ASEAN Beat | Politics | Southeast Asia

Was Myanmar’s Coup Legal? And Does it Matter?

For most of Myanmar’s modern history, the law has been shaped by the army’s power and interests rather than the other way around.

Was Myanmar’s Coup Legal? And Does it Matter?
Credit: Flickr/foudetimbres

Shortly after Myanmar’s military, or Tatmadaw, seized power in a coup at the start of the month, there was much discussion about the legality of the army’s seizure of power and abrogation of the result of national elections held in November. The question seemed pertinent insofar as the new junta and its leader, Sen. Gen. Min Aung Hlaing, claimed that the military takeover was carried out in conformity with – indeed, in defense of – the country’s 2008 Constitution.

The junta’s argument ran as follows: the election of November 8 was stained by large-scale voter fraud, which the Union Election Commission was unwilling to investigate, or actively colluded in. This threatened to destabilize the nation, necessitating the acting president to declare a state of emergency pursuant to Article 417 of the Constitution.

Under Article 418, legislative, executive, and judicial power was transferred to Commander-in-Chief Min Aung Hlaing for a period of one year, so that the claims of voter fraud could be properly investigated. “Unless this problem is resolved,” the military said in a statement shortly after the takeover, “it will obstruct the path to democracy and it must therefore be resolved according to the law.”

The coup was thus rendered as a necessary interregnum that would ultimately help preserve the constitutional order within which the limited political opening of the past decade has taken place. In order to safeguard Myanmar’s democracy, it was necessary to suspend it.

As many observers quickly pointed out, this argument was faulty on several grounds. The military provided no evidence of voter fraud, undercutting its claim that the country was threatened by “circumstances which may cause loss of sovereignty or disintegration of national solidarity,” as Article 417 of the Constitution requires.

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Furthermore, the decision to declare a state of emergency was made not by President Win Myint, as required under Articles 417 and 418, but by a newly appointed vice president, retired general Myint Swe, after Win Myint had been detained and forced to relinquish his office. Thus, even if there had been legal grounds for the declaration of a state of emergency, it was declared unlawfully.

It’s reasonable to ask whether any of this matters. One can easily imagine a scenario in which the constitution was written in such a way that the current actions of the Tatmadaw were technically legal. That would do little to convince most international observers of the legitimacy of the coup, nor the millions of people who have poured into the streets to protest Myanmar’s lurch back to military rule.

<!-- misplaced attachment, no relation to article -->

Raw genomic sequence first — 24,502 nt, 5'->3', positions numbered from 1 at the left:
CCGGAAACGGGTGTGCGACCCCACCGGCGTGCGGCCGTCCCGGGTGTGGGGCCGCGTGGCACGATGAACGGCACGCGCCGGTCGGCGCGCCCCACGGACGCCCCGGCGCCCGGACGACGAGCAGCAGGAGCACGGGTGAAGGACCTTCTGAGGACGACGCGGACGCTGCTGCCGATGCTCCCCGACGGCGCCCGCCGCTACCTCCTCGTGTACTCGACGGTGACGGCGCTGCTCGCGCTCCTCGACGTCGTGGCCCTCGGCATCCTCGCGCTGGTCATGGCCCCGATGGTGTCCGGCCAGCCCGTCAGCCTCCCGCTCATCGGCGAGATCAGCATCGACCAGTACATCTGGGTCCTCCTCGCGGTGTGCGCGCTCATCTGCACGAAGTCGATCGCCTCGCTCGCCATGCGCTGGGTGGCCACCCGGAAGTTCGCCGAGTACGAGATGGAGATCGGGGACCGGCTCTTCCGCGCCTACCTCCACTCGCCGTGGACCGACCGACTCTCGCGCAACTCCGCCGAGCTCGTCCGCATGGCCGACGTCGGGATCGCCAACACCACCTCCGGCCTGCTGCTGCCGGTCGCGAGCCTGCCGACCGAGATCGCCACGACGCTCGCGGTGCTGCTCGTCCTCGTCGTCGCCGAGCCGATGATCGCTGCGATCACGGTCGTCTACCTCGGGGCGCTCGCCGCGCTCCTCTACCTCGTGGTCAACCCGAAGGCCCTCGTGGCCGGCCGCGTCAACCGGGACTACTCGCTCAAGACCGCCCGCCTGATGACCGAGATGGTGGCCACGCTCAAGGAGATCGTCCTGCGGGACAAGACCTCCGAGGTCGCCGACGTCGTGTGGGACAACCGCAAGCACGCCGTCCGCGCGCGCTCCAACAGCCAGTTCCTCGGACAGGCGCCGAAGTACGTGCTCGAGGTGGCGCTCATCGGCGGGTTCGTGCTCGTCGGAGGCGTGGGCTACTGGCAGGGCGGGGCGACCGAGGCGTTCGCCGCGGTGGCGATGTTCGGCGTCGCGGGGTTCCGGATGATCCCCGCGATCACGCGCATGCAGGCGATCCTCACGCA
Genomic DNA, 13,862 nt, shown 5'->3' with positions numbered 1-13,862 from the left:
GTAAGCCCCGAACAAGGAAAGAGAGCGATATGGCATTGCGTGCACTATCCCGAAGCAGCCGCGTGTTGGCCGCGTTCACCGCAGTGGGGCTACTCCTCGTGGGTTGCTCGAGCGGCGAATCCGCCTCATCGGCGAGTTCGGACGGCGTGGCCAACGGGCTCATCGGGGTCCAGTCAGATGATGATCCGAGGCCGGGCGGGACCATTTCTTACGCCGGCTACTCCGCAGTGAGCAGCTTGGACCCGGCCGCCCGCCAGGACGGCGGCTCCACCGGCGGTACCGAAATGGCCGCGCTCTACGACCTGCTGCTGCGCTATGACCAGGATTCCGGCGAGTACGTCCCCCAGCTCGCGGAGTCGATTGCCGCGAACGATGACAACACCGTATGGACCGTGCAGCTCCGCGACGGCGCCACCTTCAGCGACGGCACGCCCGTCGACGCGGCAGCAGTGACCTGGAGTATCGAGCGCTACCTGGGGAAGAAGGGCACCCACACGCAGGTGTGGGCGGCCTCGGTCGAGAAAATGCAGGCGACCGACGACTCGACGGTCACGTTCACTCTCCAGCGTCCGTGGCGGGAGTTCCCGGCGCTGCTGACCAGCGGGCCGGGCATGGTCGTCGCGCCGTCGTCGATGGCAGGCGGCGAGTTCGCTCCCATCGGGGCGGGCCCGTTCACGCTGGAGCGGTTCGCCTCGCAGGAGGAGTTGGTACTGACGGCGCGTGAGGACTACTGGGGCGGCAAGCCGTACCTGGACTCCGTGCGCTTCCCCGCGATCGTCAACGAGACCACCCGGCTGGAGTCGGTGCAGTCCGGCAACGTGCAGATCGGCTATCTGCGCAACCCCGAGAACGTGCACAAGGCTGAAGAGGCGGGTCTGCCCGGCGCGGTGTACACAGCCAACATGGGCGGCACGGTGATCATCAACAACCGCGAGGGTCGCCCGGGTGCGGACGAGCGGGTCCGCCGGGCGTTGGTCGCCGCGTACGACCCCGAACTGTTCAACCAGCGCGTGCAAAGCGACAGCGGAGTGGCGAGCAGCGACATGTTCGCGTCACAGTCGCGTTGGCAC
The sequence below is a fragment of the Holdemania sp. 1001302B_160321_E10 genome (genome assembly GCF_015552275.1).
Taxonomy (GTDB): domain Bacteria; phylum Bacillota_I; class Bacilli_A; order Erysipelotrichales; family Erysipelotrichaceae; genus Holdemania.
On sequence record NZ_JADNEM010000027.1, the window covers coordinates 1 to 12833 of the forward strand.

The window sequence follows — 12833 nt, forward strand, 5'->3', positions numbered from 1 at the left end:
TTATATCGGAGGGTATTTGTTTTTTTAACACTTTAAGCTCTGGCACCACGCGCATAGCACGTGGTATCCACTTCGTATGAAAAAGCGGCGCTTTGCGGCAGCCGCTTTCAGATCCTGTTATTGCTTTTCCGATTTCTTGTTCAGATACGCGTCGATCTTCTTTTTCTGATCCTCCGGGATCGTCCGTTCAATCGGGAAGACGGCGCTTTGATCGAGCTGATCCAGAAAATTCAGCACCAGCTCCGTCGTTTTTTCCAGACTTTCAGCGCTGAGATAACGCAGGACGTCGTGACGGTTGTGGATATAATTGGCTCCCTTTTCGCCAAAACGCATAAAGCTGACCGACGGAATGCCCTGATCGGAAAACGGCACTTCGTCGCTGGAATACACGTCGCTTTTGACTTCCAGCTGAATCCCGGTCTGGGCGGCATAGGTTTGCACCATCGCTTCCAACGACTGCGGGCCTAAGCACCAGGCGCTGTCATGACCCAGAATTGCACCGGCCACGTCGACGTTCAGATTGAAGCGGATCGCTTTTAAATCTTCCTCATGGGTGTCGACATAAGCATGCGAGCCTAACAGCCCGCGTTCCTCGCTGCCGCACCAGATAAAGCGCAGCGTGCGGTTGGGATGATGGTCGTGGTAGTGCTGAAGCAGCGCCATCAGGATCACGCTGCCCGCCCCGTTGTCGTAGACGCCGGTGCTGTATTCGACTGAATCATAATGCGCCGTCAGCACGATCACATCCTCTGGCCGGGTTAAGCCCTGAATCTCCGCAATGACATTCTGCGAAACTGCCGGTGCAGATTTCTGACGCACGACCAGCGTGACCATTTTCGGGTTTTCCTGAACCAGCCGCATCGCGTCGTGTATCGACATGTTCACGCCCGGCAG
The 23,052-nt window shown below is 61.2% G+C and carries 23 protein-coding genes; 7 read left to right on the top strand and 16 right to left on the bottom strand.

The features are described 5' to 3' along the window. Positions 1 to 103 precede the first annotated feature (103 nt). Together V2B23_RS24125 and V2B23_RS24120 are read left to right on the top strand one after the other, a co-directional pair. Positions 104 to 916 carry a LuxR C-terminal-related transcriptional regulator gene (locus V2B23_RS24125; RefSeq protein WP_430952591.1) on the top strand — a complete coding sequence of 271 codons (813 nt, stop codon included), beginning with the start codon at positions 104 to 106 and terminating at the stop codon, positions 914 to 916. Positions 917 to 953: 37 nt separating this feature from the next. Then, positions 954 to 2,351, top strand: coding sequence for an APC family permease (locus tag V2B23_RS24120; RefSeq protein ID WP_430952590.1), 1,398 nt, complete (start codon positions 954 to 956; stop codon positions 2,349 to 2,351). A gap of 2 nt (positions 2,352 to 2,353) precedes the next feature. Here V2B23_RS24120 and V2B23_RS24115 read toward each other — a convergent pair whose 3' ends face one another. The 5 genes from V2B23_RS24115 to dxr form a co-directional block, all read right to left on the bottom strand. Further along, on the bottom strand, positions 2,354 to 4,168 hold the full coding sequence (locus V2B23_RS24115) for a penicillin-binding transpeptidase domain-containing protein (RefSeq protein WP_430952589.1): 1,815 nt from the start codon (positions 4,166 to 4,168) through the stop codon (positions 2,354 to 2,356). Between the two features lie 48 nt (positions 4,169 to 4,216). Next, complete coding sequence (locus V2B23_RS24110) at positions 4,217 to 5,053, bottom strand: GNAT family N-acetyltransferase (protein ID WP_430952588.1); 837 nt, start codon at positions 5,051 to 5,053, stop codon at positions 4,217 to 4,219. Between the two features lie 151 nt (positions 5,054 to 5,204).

To a great extent, the legality of the coup is beside the point. For most of Myanmar’s modern history, the law has been shaped by the military’s power and interests rather than the other way around. The Constitution, after all, was drafted by an unelected military junta and forced through a deeply flawed referendum in 2008, and preserves for the Tatmadaw a central place in Myanmar’s politics – including the power to take charge during states of emergency.

It is therefore a document that reflects the preferences of the military, rather than limiting them. As Melissa Crouch of the University of New South Wales, an expert on Myanmar’s Constitution, put it, “The Constitution matters, except when it applies to the military.”

Recent history shows that when the military’s interests change, the law tends to follow suit. This has been borne out by the tweaking and reshaping of laws since the coup. The new junta has introduced changes to the Penal Code and Code of Criminal Procedure, and proposed a new cyber security law that will tighten its control over the internet.

However, the legality of the coup is relevant in one important respect: the prospect that it could affect the outside world’s perceptions of the coup. Could a mirage of constitutionality offer Western governments a legalistic pretext for re-engagement, on the grounds that a return to the status quo ante is possible and desirable? At this stage, it seems that few Western governments have accepted the military’s tortured legal arguments, but in time, if economic sanctions and other diplomatic measures fail to weaken the army’s hold on power, it could conceivably play into the equation.

For now, the most pressing legal question is whether we will see amendments to the Constitution aimed at the retroactive confirmation of the military’s new position of control, if and when it stages a return to electoral politics.